As government and as individuals who care we encourage those affected and infected by HIV and AIDS to go beyond mourning and start believing in the future full of possibilities. There is life after HIV and no one should give in or willingly loose the battle to the virus.

Let's learn from the losses we've suffered as a nation and realise that we have the ability to stop people from becoming infected. And future will be brighter then.

We will be healthier and we'll get much more out of life whether we're rich or poor.

Today though and every day ahead of us let's remember that there is no cure for AIDS, despite ongoing research to find a cure. Prevention of HIV infections is the most urgent priority for us as individuals and as family members and communities and for the government of South Africa.

We have declared this year as the year for accelerated prevention of new HIV infections. You, I, all of us must participate in the prevention efforts. Abstinence and avoiding risky sexual encounters helps to lower the rate of new infections.

Having sex with a condom helps reduce the number of infections. Having sex only within a faithful relationship decreases the risk of HIV infection. Talking about HIV and its prevention in families, schools and in communities helps prevent HIV infection.

Secondly, take that relationship to the next level of mutual trust and commitment and go for an HIV test with your partner. Knowing your HIV status will give you the power to lead your life in accordance with the positive or negative status.

Thirdly, find out where you can access the medical and social support services that are being strengthened through the ongoing implementation of the government's comprehensive plan for HIV and AIDS.

As a member of our government, I'm glad that our government has introduced a number of resources for people living with HIV and AIDS including the Comprehensive Care, Management, Treatment and Support Programme (CCMTSP) which assists affected people with medical and social resources needed to continue leading a healthy and economically viable lifestyle.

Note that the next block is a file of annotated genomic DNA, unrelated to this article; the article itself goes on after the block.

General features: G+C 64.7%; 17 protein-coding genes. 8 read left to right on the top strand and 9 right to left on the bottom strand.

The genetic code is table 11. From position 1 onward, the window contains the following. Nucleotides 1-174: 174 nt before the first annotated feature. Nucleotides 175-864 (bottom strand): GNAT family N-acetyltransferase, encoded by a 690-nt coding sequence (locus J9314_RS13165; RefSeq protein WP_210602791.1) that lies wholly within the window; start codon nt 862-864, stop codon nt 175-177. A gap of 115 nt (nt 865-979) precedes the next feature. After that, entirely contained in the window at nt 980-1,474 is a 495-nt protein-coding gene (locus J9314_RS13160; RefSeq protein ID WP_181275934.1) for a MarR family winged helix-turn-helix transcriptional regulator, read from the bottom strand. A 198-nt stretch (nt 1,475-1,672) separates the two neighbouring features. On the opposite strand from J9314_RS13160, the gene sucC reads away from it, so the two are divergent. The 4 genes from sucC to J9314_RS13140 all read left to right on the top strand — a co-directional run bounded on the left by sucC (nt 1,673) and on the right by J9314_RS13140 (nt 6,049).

The Department of Health has enabled 231 clinics to service patients who require life long antiretroviral treatment for HIV and AIDS.

With new patients entering the system each day, I am encouraged that over 120 000 South Africans are receiving antiretroviral treatment through the public sector. This treatment extends lives. But more importantly it enables parents to care for children. It enables teachers to continue to teach learners. And today, we should acknowledge that it gives hope and lights up a path to a brighter future.

Stay safe always.

I thank you

Issued by: The Presidency
21 May 2006

 

Quick Links

Disclaimer | Contact Us | HomeLast Updated: 23 May, 2006 12:47 PM
This site is best viewed using 800 x 600 resolution with Internet Explorer 5.0, Netscape Communicator 4.5 or higher.
2003 Department of Foreign Affairs, Republic of South Africa